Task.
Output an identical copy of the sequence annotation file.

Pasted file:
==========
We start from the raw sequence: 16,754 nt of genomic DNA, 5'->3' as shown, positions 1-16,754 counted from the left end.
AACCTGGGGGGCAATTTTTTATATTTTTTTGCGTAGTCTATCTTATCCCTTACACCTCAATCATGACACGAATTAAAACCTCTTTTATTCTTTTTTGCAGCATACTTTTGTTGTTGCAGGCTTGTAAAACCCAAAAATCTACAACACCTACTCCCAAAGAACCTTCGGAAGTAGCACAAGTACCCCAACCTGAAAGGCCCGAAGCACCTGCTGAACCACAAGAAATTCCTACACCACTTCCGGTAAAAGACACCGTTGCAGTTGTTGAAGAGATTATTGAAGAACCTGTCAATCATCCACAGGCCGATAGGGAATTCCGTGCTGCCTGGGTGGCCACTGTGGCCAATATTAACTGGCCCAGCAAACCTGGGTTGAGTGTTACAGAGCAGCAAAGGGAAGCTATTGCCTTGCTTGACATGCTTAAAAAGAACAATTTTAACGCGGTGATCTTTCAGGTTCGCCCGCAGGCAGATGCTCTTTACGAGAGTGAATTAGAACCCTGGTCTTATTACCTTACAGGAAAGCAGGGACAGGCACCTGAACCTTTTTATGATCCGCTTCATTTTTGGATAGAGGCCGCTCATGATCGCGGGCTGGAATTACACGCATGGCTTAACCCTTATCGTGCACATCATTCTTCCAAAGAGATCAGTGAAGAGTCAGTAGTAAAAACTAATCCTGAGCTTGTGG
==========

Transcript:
We start from the raw sequence: 16,754 nt of genomic DNA, 5'->3' as shown, positions 1-16,754 counted from the left end.
AACCTGGGGGGCAATTTTTTATATTTTTTTGCGTAGTCTATCTTATCCCTTACACCTCAATCATGACACGAATTAAAACCTCTTTTATTCTTTTTTGCAGCATACTTTTGTTGTTGCAGGCTTGTAAAACCCAAAAATCTACAACACCTACTCCCAAAGAACCTTCGGAAGTAGCACAAGTACCCCAACCTGAAAGGCCCGAAGCACCTGCTGAACCACAAGAAATTCCTACACCACTTCCGGTAAAAGACACCGTTGCAGTTGTTGAAGAGATTATTGAAGAACCTGTCAATCATCCACAGGCCGATAGGGAATTCCGTGCTGCCTGGGTGGCCACTGTGGCCAATATTAACTGGCCCAGCAAACCTGGGTTGAGTGTTACAGAGCAGCAAAGGGAAGCTATTGCCTTGCTTGACATGCTTAAAAAGAACAATTTTAACGCGGTGATCTTTCAGGTTCGCCCGCAGGCAGATGCTCTTTACGAGAGTGAATTAGAACCCTGGTCTTATTACCTTACAGGAAAGCAGGGACAGGCACCTGAACCTTTTTATGATCCGCTTCATTTTTGGATAGAGGCCGCTCATGATCGCGGGCTGGAATTACACGCATGGCTTAACCCTTATCGTGCACATCATTCTTCCAAAGAGATCAGTGAAGAGTCAGTAGTAAAAACTAATCCTGAGCTTGTGG